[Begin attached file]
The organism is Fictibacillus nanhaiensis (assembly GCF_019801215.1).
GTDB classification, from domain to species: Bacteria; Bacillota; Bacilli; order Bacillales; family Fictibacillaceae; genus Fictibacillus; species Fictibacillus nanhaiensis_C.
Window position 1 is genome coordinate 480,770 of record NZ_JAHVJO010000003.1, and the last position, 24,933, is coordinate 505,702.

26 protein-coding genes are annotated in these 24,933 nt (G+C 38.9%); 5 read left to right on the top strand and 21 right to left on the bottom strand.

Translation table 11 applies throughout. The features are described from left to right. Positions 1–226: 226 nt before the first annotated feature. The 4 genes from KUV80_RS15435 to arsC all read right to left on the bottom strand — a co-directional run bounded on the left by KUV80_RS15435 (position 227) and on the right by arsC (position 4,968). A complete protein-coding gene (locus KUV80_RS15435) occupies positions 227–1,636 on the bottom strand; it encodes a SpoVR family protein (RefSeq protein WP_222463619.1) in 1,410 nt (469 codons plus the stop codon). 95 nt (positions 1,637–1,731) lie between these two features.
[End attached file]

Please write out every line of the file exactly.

The organism is Fictibacillus nanhaiensis (assembly GCF_019801215.1).
GTDB classification, from domain to species: Bacteria; Bacillota; Bacilli; order Bacillales; family Fictibacillaceae; genus Fictibacillus; species Fictibacillus nanhaiensis_C.
Window position 1 is genome coordinate 480,770 of record NZ_JAHVJO010000003.1, and the last position, 24,933, is coordinate 505,702.

26 protein-coding genes are annotated in these 24,933 nt (G+C 38.9%); 5 read left to right on the top strand and 21 right to left on the bottom strand.

Translation table 11 applies throughout. The features are described from left to right. Positions 1–226: 226 nt before the first annotated feature. The 4 genes from KUV80_RS15435 to arsC all read right to left on the bottom strand — a co-directional run bounded on the left by KUV80_RS15435 (position 227) and on the right by arsC (position 4,968). A complete protein-coding gene (locus KUV80_RS15435) occupies positions 227–1,636 on the bottom strand; it encodes a SpoVR family protein (RefSeq protein WP_222463619.1) in 1,410 nt (469 codons plus the stop codon). 95 nt (positions 1,637–1,731) lie between these two features.